I've expressed my opinion that there is more to it than alloy composition, so as a consumer you are pretty much limited to trying to find a reliable brand. In my opinion your best guideline is to find a company that never licenses their logo. Try to find the owners' instructions, the registration card and the warranty instructions and look for any reference to any company name or service outlet other the brand name in question. Any company that is into "meatball whoring" in this way is, in my personal opinion, not to be trusted.

Regards,

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Ted Mooney, P.E. RET
finishing.com
Pine Beach, New Jersey

February 25, 2010

Q. I am searching for a great stainless steel flatware set without breaking the bank.
I found for the first time a 21/10 listing - Steel alloyed with chrome, titanium and brass.
Could this be considered the 'top of the line'?

Please help.
Thank you,

Heidi Oel
customer - Sun City Center, Florida


February 25, 2010

A. Hi, Heidi. Here's the main problem to me: 18/8 and 18/10 have an established meaning and 21/10 doesn't.

If someone advertises 18/10 flatware and then ships you junk, claiming 18/10 meant 18 percent bent and 10 percent missing, no judge or arbitrator in the world would accept it because 18/10 has a universally accepted meaning.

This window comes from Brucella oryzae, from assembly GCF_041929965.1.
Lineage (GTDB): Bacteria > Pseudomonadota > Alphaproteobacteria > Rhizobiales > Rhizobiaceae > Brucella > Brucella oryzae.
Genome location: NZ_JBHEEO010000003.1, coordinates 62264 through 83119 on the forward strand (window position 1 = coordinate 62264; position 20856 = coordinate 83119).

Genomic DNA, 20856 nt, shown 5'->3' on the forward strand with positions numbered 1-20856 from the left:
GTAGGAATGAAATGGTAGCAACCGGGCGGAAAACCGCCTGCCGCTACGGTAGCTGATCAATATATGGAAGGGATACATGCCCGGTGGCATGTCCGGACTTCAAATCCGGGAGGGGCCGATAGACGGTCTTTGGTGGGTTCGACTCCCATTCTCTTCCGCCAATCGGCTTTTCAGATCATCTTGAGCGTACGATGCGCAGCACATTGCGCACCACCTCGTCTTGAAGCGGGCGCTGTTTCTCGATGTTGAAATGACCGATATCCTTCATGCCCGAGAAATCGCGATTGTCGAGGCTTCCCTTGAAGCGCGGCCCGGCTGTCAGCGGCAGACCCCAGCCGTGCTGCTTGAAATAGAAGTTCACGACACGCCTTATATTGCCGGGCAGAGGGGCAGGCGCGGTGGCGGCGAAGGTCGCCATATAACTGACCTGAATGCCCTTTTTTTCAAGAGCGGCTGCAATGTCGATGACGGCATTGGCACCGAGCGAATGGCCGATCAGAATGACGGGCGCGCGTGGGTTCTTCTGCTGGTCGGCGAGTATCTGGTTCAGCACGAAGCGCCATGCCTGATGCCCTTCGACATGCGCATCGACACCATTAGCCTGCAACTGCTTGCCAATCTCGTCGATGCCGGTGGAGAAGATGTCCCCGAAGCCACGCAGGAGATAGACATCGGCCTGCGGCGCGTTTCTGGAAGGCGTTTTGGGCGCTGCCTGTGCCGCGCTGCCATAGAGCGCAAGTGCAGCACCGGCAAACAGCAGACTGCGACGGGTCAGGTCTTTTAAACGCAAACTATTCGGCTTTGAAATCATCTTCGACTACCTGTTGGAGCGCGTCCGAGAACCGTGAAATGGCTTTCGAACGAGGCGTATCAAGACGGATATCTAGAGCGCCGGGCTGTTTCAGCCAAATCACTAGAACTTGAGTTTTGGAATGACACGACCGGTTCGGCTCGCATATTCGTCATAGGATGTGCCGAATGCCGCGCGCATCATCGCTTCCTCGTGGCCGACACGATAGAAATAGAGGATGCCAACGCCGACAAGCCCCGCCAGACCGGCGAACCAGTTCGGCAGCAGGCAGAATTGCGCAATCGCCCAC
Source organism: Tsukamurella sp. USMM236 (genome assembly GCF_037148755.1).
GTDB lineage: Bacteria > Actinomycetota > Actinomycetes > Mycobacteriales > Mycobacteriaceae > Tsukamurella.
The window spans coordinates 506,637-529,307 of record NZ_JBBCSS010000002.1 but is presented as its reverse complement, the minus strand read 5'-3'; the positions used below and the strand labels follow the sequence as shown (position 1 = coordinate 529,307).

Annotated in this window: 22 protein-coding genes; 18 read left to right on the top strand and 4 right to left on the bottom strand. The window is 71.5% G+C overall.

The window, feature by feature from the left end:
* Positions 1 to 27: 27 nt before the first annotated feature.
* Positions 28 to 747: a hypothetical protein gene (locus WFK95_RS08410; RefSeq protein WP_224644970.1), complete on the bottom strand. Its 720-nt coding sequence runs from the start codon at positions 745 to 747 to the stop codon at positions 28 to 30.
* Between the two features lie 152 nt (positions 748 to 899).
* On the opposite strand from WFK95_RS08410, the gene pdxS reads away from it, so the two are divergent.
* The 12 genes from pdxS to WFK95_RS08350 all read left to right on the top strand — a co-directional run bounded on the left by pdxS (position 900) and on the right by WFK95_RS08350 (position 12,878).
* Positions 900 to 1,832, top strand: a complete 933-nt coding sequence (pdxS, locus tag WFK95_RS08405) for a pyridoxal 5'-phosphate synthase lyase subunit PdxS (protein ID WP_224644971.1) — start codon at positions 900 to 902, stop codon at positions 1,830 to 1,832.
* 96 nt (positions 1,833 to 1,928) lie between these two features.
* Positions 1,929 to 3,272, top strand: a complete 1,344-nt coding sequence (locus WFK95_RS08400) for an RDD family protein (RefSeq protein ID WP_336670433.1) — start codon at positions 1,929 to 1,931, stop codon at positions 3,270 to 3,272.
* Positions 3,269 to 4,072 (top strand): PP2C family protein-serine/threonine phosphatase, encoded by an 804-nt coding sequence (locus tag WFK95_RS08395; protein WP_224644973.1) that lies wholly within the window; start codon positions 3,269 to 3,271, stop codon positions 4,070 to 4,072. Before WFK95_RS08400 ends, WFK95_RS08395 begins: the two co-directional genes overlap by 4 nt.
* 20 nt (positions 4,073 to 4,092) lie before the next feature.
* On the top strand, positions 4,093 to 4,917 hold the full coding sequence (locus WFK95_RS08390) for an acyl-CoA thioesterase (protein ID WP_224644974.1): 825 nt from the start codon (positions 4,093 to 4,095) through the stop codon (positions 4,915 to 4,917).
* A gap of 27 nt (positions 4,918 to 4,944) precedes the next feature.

What does 21/10 mean? 21 percent chrome and 10 percent nickel? Maybe, but who says? Google it and you'll see. Brass is not an element that you can have a certain percentage of; rather, it's an alloy itself that has some percentage of zinc and some percentage of copper, and possibly some percentage of tin. I would pay little attention to the "21/10" phrase, and judge whether to buy it by the rest of the description and circumstances. Good luck.

Regards,

pic of Ted Mooney Teds signature
Ted Mooney, P.E. RET
finishing.com
Pine Beach, New Jersey

March 24, 2010

Q. I recently bought two sets of Oneida flatware at Wal-mart. It has 56/9 stamped on the back of the forks. One of the spoons became discolored after being in the dishwasher. Is 56/9 a durable type of flatware for long-term use, or would 18/8 or 18/10 be better?

Rae Buckwheat
homeowner - Ashland, Wisconsin


March 2010

A. Hi, Rae. Similar to the last question, we have the issue of what does "56/9" mean? It certainly doesn't mean 59 percent chrome and 9 percent nickel.

Oneida claims that all of their flatware is 18 percent chrome, but they are unfortunately one of the manufacturers who has reduced the quality of some of their flatware from 18/10 to 18/0 to save on the high cost of nickel. With nothing else to go on, my assumption is that "56/9" is just a pattern number and this is the lower grade 18/0 rather than 18/10. Good luck.

Regards,

pic of Ted Mooney Teds signature
Ted Mooney, P.E. RET